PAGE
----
It was one of the most sincere and nicest things a stranger has done for me. While NYU is right in many of the cautions they give us and I do still have my guard up and my eyes peeled, I have learned to relax a little and give people the benefit of the doubt until a problem actually arises. Ever since my ATM man, I have come to often, in the words of Blanche Dubois, depend on the kindness of strangers.
(The picture is not Mary but a stand that looks similar)
I wandered into a café in central Madrid one afternoon, finding myself there after reading about the city’s vegetarian spots online. As I entered, the green color palette, leaf in the logo, fresh fruit, glass water pitchers, and raw wood panels, among other eco/sustainable-oriented details, immediately made me feel at home. A jovial middle-aged man welcomed me, leading me to one of the nine tables and proceeding to explain the menu. Dishes were marked if they were – or could be made – vegan or gluten-free. As soon as he saw this pique my interest, he told me he wait a moment and returned with an entire plate filled with gluten-free breads, chips, crackers, and toast. Not having eaten bread or any similar product in weeks (as they all have wheat!), this was heaven! I devoured all before even ordering, only to have him bring more, along with scrumptious dips. Best part? No charge. He simply wanted me to be happy.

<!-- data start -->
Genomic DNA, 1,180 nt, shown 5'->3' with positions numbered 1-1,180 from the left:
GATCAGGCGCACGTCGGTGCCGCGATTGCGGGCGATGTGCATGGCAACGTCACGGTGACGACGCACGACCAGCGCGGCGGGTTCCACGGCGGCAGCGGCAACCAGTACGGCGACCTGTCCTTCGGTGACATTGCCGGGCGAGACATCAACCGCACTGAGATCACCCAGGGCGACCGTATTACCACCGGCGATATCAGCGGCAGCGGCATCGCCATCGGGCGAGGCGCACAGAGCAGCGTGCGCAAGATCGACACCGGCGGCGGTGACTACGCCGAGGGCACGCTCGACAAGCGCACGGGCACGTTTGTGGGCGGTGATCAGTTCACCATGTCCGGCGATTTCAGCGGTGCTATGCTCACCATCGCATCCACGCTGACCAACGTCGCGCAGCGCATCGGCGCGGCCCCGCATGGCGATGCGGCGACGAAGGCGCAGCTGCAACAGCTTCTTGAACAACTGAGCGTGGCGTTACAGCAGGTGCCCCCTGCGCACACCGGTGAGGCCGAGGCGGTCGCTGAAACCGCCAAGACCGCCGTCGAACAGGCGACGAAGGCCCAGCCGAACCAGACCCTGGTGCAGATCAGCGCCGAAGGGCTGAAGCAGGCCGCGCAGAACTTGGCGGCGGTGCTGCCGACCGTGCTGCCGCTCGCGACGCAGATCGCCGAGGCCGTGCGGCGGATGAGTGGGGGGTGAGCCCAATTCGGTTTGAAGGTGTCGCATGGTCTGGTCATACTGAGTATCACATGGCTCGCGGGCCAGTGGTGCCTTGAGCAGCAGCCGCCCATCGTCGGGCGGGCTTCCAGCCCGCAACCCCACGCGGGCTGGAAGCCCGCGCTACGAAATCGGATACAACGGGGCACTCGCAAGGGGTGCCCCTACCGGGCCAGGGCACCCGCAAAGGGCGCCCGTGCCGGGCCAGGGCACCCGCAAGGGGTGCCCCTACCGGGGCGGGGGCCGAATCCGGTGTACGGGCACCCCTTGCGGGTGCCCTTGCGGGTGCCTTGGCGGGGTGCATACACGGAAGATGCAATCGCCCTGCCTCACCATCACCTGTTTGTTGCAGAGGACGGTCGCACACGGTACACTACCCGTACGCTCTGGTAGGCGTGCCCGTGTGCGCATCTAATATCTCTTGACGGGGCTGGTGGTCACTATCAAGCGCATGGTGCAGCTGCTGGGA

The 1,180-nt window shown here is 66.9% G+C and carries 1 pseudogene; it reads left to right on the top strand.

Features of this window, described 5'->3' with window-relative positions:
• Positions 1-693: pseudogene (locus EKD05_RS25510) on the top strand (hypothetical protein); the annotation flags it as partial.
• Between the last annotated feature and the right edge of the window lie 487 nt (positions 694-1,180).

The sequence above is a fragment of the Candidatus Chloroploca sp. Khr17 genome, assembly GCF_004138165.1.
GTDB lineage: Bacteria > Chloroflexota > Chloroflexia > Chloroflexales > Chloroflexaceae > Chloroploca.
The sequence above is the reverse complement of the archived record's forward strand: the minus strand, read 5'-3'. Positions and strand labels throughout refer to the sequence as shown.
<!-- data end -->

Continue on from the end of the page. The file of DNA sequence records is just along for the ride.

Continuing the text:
A three-course lunch with dessert, bread, and beverage is standard practice in Spain, where the midday “Menu del Día” is required by law – and comes at a very low price, often less than one normal-priced dish. I am not one to pass up great food a great price, so I ordered a soup (rich, thick and topped with a whole variety of goodies... and beautifully presented as well, as you can see in my photo above), a flavor-packed rice-and-bean patty-concoction over layered salsas and a creamy base, and a huge ‘vaso’ of soy yogurt with raw honey for dessert. The meal was amazing – and teeming with fresh veggies and whole proteins that had been lacking from my diet since arriving in Spain. I trusted him to pick out things that were not only healthy, but also things I could eat. And he was so thrilled to be able to make me feel happy and comfortable, simply with a meal. We connected around food – and now, every time I come in, he tells me all that is new on his menu, at the restaurant, in his life, even the country!